Turbulence ahead for volunteering unless changes are made

Volunteers cropped

Red Cross volunteers in action

​There may be trouble ahead for the voluntary sector, it has been claimed.

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18th December 2014 by Graham Martin 0 Comments

Volunteering faces a decade of turbulence if charities don’t act now, a new report says.

There are stormy times ahead for the sector is major changes are not made, says The New Alchemy – a study published by research consultancy nfpSynergy.

It found that volunteering is under-valued, under-prioritised and organisations could miss a huge opportunity by not responding to shifts in society.

The report states that “volunteers have too often been seen as cheap service-delivery and a slightly unreliable resource to be used for particular ends” by organisations not engaging with a changing world.

It also warns that when baby boomers, those born in the late 1940s and the 1950s, reach retirement, charities will have to compete with a whole range of activities to attract volunteers, who may prioritise hobbies from skiing holidays to cruises and weekend breaks. 

Volunteering is at the heart of the charity sector and it’s what separates it from corporations

As a result, it says the sector will miss out on crucial skills, experience and energy and that charities need to stop viewing volunteers as a means to an end or face a decade of struggle.

The report goes on to say that even if these new volunteers are secured, they are more likely than the previous generation to want to use their skills in more demanding voluntary roles.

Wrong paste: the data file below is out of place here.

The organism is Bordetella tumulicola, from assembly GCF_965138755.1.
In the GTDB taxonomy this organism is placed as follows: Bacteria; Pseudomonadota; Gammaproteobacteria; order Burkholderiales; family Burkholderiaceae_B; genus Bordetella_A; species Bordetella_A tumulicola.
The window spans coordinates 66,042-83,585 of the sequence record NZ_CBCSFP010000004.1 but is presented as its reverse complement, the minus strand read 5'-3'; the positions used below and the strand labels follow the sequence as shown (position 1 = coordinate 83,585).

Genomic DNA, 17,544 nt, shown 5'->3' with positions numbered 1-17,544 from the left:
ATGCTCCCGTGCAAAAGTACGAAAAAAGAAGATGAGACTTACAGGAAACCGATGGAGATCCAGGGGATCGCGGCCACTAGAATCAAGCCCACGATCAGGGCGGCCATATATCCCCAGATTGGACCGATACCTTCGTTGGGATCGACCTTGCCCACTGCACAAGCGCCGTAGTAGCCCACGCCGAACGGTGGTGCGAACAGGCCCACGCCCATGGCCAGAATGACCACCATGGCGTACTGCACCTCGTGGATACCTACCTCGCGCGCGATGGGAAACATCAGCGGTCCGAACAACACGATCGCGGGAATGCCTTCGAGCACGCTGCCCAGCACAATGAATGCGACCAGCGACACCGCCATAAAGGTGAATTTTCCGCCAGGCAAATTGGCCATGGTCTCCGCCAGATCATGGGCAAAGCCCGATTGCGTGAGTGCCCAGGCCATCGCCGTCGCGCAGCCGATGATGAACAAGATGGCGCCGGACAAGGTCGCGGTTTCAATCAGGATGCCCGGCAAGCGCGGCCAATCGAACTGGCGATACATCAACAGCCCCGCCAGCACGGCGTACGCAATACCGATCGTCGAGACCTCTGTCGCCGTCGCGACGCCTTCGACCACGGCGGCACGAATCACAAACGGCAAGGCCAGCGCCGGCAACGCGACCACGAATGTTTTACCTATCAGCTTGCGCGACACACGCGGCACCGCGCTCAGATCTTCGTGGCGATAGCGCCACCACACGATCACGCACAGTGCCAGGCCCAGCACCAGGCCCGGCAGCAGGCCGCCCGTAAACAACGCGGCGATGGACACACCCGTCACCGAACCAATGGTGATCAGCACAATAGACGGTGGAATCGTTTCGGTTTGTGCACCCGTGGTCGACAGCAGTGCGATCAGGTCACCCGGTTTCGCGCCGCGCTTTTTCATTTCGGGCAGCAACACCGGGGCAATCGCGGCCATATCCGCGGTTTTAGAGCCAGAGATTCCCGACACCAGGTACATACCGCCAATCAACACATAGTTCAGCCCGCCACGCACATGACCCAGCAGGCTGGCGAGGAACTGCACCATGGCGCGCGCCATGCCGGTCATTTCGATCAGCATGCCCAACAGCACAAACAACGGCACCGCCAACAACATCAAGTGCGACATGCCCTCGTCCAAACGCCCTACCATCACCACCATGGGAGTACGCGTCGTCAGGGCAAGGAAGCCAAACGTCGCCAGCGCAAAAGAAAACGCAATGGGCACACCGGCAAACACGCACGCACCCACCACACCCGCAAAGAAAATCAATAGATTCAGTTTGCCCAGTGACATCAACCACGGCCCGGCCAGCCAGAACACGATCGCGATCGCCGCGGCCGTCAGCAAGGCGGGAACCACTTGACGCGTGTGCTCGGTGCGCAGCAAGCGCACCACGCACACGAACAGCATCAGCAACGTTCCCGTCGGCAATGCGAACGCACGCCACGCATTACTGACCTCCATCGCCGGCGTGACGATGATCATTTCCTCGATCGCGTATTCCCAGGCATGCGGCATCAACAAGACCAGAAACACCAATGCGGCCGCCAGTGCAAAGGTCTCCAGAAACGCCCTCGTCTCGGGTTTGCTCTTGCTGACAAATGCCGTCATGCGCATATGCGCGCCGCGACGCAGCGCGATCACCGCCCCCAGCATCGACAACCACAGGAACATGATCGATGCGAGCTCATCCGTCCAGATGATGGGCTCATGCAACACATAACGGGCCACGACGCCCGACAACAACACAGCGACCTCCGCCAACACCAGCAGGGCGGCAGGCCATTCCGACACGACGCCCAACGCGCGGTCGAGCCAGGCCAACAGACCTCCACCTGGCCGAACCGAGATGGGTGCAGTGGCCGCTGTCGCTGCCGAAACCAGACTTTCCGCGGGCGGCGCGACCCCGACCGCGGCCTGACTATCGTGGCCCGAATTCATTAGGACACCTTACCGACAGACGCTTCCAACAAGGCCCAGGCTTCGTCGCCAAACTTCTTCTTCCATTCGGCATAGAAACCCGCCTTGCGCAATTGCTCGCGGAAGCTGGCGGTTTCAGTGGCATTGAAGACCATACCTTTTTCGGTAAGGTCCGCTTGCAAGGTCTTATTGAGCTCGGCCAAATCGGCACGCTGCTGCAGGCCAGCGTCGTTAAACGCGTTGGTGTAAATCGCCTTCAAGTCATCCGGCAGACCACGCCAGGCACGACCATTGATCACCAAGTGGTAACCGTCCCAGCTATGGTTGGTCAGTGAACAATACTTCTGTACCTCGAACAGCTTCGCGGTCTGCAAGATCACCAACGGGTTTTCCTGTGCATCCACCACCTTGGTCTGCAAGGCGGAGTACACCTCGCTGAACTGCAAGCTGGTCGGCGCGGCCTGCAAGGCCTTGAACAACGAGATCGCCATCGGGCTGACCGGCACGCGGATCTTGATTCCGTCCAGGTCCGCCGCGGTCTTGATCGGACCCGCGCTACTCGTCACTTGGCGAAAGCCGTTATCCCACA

In a call to the charity sector, it offers eight pieces of advice on how to attract, keep and get the best out of 21st century volunteers, including full support from senior management, providing more skills-based roles and treating volunteers in the same way as staff.

nfpSynergy’s Joe Saxton said: “Volunteering is at the heart of the charity sector and it’s what separates it from corporations. However, with baby boomers reaching retirement and younger people volunteering in ever greater numbers, charities need to adapt to the needs of these new volunteers who are expecting something in return.

"The most successful volunteer managers will see their volunteer numbers and their satisfaction grow. Those who just leave their volunteering to muddle its way through will see their voluntary support stagnate or melt away.”